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PennDOT debuts high-tech new plow

Submitted Mon, 11/25/2013 - 10:05am by Andy Alm

MEADVILLE -- A tow plow is the latest weapon in the arsenal that PennDOT District 1 has available in its annual battle with winter ice and snow.

As its name implies, a tow plow is a snowplow that is towed behind a conventional truck equipped with a front mounted plow. When activated, the tow plow “steers” out and angles into the right lane to allow one truck to clear two 12-foot traffic lanes with one pass.

“We at District 1 work very hard to keep winter roads safe and passable, and this will give us an innovative new tool to use in clearing ice and snow,” said William Petit, District Executive of PennDOT District 1.

District 1’s new tow plow is assigned to the Crawford County Maintenance Office in Meadville. During this first winter of operations, the new plow will be used on Interstate 79 between Meadville and Edinboro and on Route 6/322 between Conneaut Lake and Meadville.

Because of their size, tow plows are only used on interstates or other multi-lane roads.

A tow plow typically costs between $99,000 and $106,000, depending upon equipment. Tow plows are 30-feet long and gives a typical plow truck a 24-foot plowing width, enough to clear two 12-foot lanes at once.

Petit urged motorists to give all snow plows room to operate and never try to pass a plow truck or group of plow trucks.

“Plow drivers have an enormous responsibility. They have a difficult job and often work in conditions with limited, sometimes near-zero visibility,” Petit said.

When encountering a plow truck, drivers should follow these safety tips:

Stay Back: Stay at least six car lengths behind an operating plow and remember that the main plow is wider than the truck. Wing plows, which are located on the sides of the truck, are generally 10 feet wide.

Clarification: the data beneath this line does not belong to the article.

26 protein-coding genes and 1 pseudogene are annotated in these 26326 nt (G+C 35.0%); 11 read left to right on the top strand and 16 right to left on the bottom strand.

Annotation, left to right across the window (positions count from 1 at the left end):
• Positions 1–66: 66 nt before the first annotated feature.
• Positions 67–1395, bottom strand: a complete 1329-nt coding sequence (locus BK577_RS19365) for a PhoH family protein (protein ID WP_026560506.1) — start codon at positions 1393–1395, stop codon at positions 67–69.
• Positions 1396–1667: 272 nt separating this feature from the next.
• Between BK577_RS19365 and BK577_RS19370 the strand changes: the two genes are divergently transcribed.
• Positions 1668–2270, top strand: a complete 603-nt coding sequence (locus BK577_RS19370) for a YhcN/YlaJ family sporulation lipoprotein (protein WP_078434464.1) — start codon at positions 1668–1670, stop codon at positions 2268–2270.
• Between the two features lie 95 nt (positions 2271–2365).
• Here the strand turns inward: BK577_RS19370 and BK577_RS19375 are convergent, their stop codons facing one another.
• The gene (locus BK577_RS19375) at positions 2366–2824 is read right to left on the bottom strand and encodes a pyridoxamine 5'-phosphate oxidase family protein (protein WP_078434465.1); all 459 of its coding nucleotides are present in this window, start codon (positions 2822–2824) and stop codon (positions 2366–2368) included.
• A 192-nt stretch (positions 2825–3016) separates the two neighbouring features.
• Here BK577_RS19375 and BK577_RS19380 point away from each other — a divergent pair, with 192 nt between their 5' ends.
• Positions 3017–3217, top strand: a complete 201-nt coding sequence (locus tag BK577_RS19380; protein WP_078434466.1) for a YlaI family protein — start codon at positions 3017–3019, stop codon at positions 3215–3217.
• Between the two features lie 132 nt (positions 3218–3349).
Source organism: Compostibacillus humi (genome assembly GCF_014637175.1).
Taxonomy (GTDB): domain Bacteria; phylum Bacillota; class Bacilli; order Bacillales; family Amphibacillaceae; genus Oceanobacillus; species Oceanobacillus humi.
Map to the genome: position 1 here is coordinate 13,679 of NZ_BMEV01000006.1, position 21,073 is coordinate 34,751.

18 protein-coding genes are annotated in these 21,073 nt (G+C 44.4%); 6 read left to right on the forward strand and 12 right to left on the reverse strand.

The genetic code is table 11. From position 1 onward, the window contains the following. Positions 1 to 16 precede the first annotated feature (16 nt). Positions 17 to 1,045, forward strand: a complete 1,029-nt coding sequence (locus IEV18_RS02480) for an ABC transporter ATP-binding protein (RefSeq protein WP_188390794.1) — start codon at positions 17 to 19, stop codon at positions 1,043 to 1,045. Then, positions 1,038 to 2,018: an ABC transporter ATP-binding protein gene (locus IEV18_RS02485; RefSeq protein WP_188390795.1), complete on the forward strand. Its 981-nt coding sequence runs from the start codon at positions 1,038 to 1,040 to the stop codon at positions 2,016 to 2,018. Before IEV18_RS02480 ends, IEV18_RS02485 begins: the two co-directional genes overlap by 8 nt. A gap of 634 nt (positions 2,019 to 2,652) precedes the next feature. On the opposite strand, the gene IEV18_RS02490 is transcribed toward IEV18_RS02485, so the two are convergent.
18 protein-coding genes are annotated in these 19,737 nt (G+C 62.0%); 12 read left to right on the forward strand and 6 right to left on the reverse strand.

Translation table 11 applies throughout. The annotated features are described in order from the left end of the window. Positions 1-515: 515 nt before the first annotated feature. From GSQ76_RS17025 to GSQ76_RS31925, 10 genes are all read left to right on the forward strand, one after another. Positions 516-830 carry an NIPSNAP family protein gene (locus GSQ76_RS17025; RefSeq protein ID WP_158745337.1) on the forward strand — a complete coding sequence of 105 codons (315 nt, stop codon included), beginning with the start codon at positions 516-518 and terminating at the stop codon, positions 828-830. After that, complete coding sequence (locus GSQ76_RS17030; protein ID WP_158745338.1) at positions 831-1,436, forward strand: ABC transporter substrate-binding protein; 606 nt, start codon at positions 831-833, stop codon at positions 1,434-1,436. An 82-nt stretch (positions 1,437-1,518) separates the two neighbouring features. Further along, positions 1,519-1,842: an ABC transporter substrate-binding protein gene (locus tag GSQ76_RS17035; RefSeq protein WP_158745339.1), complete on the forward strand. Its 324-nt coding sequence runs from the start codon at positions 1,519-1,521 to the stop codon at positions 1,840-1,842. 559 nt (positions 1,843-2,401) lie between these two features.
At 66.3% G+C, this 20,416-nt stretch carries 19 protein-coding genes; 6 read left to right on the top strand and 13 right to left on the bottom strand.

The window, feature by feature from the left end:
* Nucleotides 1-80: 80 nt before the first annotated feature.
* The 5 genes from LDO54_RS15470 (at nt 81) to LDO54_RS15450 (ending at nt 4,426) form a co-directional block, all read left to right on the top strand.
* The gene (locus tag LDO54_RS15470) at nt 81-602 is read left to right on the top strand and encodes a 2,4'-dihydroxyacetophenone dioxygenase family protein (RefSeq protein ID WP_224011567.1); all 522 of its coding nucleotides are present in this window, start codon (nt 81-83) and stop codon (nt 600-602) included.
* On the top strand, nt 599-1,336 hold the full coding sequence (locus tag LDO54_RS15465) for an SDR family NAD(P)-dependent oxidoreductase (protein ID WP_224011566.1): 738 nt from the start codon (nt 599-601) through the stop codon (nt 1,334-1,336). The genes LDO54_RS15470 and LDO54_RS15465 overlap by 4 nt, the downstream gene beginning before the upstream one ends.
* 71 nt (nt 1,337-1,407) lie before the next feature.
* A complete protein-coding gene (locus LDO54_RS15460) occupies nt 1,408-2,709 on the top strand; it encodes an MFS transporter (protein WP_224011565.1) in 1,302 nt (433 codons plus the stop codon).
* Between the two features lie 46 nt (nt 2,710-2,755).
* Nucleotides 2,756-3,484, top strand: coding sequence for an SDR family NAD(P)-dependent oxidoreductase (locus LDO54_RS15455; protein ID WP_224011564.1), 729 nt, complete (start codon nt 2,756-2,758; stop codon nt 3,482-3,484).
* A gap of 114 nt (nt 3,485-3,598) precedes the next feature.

Remain Alert: Snowplows generally travel much more slowly than other traffic and may at times be completely obscured due to blowing snow or heavy snowfall rates. This is especially true in open areas where high winds can create zero visibility without warning.

Move Over: Move as far away from the centerline of the road as is safely possible when approaching a snowplow head-on, and remember that snow spray can obscure the actual snowplow width.

Never Pass: Never try to pass or get between several trucks plowing side by side in a "plow train." The weight of the snow thrown from the plow can quickly cause smaller vehicles to lose control, creating a hazard for all nearby vehicles.

Don't Drive in the Snow Plow "No Zone": Never travel next to a snowplow since there are blind spots where the operator can't see. Also, plow trucks can occasionally be moved sideways when hitting drifts or cutting through heavy snowpack.

Headlights On: Keep your lights on when driving near snowplows to help the operator better see your vehicle. Also remember that under Pennsylvania state law, vehicle lights must be on every time a vehicle's wipers are on due to inclement weather.